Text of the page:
The Novartis and Roche names are synonymous with Swiss pharmaceutical innovation. But for these two Basel-based global behemoths, what value does Switzerland itself hold and what do they see as the areas in which they can truly bring value in their home market?
Roche – Driving Digital & Personalised Care
Roche’s Thomas F. Schmidt sees his affiliate as having a crucial role in building a digitalised and more personalised Swiss healthcare system. As a native of Denmark – which is relatively advanced in the implementation of tools like electronic patient records – Schmidt has been surprised at Switzerland’s tardiness on this front. He notes that “With the level of innovation that exists in Switzerland, I think we have to do more. We need to leverage this unique position along the entire healthcare value chain to drive progress and advancement on the digital side because it already is and will become even more a central aspect of healthcare development.”
Our focus is shifting more and more towards co-creating solutions with customers and stakeholders to ultimately benefit patients
Schmidt adds that Roche is looking to engage in this digital push in collaboration with other actors. “Our focus is shifting more and more towards co-creating solutions with customers and stakeholders to ultimately benefit patients,” he states. “Overall, we want to deliver better medical outcomes at lower costs to society, which needs finding new and different ways of working.”
Some projects that Roche is already engaging in on digitalisation and personalised medicine in Switzerland include a Foundation Medicine Inc. (FMI) laboratory at the Zurich University Hospital which has created a next-generation sequencing test that offers personalized treatment options and suggestions; a pilot of the NAVIFY® tumour board, a cloud-based workflow product that securely integrates and displays relevant aggregated data into a single, holistic patient dashboard for oncology care teams to review, align and decide on optimal patient treatment; and a project on value-based healthcare with the University Hospital of Basel.
Novartis – Cell & Gene Solution Generation
As the company behind the first FDA-approved cell and gene therapy, Novartis is increasingly positioning itself as a thought leader and engaged stakeholder on the complex questions of pricing and access which surround these treatments, the costs for which can run into the hundreds of thousands. This is particularly true in Switzerland which, as Vincent Gruntz, general manager oncology for Novartis Pharma Switzerland, points out, “has one of the highest densities of centres certified to treat patients with CAR-T therapies worldwide.” He adds, “In Switzerland, we have a leading position in terms of research, production – especially with our new facility in the north of the country for our CAR-T therapy – as well as patient access.”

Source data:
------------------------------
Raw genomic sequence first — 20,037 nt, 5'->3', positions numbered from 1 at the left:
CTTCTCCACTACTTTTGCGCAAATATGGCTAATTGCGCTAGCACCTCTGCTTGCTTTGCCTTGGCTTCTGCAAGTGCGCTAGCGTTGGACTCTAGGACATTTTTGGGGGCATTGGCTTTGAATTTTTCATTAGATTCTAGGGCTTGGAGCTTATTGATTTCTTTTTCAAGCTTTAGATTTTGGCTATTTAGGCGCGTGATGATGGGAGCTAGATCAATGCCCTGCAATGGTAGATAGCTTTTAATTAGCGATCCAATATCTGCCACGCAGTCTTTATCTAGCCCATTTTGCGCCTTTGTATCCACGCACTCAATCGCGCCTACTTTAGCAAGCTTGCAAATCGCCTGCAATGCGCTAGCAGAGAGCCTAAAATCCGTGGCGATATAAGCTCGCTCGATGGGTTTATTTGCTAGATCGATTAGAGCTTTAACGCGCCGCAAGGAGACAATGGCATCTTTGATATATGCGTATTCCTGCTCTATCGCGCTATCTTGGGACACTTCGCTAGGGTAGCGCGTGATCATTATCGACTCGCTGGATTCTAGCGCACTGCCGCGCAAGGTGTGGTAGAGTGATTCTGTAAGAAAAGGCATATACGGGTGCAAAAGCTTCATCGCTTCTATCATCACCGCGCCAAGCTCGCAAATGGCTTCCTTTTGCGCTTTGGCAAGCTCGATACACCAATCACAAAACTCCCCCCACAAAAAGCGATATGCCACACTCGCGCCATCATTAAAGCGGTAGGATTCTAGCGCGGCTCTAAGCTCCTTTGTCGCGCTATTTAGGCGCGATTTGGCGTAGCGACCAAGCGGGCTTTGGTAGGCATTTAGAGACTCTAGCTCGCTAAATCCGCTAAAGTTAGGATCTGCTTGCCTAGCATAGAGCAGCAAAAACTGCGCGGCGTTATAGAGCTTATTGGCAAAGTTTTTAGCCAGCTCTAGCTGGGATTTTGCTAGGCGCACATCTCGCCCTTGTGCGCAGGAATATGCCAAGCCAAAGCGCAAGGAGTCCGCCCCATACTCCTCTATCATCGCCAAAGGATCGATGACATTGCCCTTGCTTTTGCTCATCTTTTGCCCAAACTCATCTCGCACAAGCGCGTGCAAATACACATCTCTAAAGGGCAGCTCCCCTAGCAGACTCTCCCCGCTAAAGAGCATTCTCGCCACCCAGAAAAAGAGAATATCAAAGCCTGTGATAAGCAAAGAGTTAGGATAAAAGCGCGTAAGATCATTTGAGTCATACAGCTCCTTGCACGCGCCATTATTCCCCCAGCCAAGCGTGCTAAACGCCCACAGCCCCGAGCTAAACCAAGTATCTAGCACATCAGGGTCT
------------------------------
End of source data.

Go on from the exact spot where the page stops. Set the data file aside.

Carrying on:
Given that we are based in Novartis’ home country, we want to be in the leading position when it comes to solution generation. We are not sitting around waiting for others to come up with a solution but instead taking the lead
However, despite this footprint, bringing CAR-T therapies to Switzerland was not a walk in the park. “Swissmedic gave fast approval but having submitted the reimbursement application for the CAR-T therapy as a drug, we were then made aware during the process that it needed to be applied for as a medical service,” explains Gruntz. “This requires a very different route. Therefore, we had to find a solution, together with all the health insurance companies and the individual hospitals, which was extremely time consuming and difficult.”
Novartis managed to surmount these challenges and find a reimbursement solution for 100 percent of the Swiss population in 2020, but the teething problems faced perhaps showed that the Swiss reimbursement system was not ready for CAR-T. Looking forward, Gruntz hopes that his affiliate can be more involved in surmounting these issues. “Given that we are based in Novartis’ home country, we want to be in the leading position when it comes to solution generation,” he opines. “We are not sitting around waiting for others to come up with a solution but instead taking the lead.”
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